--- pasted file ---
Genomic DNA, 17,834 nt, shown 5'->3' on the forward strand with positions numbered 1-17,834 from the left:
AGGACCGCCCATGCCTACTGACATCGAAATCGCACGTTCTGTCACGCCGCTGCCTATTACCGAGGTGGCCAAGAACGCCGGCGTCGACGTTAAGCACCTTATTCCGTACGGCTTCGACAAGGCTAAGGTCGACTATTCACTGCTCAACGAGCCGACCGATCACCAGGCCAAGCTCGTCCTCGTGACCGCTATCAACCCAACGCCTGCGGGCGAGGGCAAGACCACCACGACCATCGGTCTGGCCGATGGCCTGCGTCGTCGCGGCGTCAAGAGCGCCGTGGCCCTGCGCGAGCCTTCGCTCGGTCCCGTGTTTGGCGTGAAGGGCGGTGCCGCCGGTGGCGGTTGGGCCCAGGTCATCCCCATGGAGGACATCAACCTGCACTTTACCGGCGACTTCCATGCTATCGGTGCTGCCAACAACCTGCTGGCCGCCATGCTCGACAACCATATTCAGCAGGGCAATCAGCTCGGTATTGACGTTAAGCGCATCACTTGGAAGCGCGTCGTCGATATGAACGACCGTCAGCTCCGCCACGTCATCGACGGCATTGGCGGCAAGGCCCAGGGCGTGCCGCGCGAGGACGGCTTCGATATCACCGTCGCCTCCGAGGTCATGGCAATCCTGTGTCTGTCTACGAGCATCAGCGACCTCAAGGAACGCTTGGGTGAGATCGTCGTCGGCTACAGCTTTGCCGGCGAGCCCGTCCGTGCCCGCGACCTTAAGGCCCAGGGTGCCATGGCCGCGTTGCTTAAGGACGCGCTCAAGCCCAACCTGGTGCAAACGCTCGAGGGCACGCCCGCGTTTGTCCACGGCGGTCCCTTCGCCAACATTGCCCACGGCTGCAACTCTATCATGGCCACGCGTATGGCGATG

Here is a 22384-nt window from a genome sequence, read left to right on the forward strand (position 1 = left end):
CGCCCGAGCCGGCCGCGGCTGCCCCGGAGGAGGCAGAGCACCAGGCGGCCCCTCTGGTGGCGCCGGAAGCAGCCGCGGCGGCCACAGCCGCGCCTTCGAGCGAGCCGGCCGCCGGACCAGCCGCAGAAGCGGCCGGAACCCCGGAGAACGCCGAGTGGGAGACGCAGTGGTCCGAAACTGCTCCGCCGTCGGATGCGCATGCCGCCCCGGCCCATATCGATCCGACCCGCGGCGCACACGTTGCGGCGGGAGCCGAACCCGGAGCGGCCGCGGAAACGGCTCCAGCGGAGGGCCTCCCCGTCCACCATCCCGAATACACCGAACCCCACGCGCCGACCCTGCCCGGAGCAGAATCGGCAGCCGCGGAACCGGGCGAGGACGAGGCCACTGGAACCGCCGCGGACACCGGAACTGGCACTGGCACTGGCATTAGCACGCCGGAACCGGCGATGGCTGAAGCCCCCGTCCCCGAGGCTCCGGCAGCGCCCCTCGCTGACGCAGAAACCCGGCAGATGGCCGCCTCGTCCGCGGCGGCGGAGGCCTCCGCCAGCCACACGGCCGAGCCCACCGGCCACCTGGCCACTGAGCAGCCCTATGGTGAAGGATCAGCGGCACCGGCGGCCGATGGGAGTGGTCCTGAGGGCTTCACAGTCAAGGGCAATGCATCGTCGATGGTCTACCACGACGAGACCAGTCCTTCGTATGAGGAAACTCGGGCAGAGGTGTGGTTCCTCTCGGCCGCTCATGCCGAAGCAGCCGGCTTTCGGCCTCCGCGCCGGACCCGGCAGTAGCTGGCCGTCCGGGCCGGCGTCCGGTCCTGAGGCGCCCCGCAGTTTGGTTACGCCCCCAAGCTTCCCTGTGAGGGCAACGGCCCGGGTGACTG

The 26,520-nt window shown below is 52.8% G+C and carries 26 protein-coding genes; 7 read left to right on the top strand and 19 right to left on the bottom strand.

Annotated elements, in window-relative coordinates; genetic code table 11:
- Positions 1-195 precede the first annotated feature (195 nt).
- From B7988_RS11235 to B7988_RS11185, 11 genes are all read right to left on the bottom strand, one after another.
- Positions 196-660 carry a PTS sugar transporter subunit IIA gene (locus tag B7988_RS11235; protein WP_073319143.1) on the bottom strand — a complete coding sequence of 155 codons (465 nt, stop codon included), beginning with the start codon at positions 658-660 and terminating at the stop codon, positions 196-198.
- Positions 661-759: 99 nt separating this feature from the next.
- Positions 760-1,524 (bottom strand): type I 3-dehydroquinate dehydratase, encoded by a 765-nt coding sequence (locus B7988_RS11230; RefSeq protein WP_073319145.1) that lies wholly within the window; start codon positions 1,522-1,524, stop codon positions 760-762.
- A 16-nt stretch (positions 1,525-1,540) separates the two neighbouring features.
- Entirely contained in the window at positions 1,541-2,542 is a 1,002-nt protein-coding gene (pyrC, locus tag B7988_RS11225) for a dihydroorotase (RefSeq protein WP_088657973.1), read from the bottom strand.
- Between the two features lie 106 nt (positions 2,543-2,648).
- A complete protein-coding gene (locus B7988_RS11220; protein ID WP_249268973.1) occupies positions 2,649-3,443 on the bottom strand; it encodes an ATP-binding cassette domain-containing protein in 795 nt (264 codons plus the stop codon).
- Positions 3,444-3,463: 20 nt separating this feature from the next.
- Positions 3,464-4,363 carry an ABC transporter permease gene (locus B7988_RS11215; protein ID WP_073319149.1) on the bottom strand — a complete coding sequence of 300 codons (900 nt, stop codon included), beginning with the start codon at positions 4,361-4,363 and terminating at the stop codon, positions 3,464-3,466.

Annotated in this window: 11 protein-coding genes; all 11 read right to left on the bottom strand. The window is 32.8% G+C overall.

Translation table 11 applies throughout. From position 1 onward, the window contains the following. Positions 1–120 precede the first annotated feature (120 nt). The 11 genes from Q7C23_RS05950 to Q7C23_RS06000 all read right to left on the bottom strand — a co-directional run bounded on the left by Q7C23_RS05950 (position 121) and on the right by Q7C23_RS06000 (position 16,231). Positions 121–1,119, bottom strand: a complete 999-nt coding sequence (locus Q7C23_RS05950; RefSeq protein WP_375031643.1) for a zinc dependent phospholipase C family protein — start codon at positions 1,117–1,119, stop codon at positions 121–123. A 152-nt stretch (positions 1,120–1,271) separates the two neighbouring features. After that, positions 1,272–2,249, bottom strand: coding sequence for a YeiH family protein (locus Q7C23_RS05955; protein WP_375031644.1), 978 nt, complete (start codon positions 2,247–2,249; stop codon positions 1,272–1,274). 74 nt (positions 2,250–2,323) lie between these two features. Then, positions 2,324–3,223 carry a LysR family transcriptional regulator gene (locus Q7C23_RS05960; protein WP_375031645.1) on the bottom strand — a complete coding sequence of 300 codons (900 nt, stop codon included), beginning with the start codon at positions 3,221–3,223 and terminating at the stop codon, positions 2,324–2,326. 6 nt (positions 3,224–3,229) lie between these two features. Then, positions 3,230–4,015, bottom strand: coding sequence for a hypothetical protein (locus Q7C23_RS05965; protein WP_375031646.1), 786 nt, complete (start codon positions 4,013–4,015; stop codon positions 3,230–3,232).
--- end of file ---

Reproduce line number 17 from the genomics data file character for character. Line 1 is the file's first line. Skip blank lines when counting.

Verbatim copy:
- Positions 3,464-4,363 carry an ABC transporter permease gene (locus B7988_RS11215; protein ID WP_073319149.1) on the bottom strand — a complete coding sequence of 300 codons (900 nt, stop codon included), beginning with the start codon at positions 4,361-4,363 and terminating at the stop codon, positions 3,464-3,466.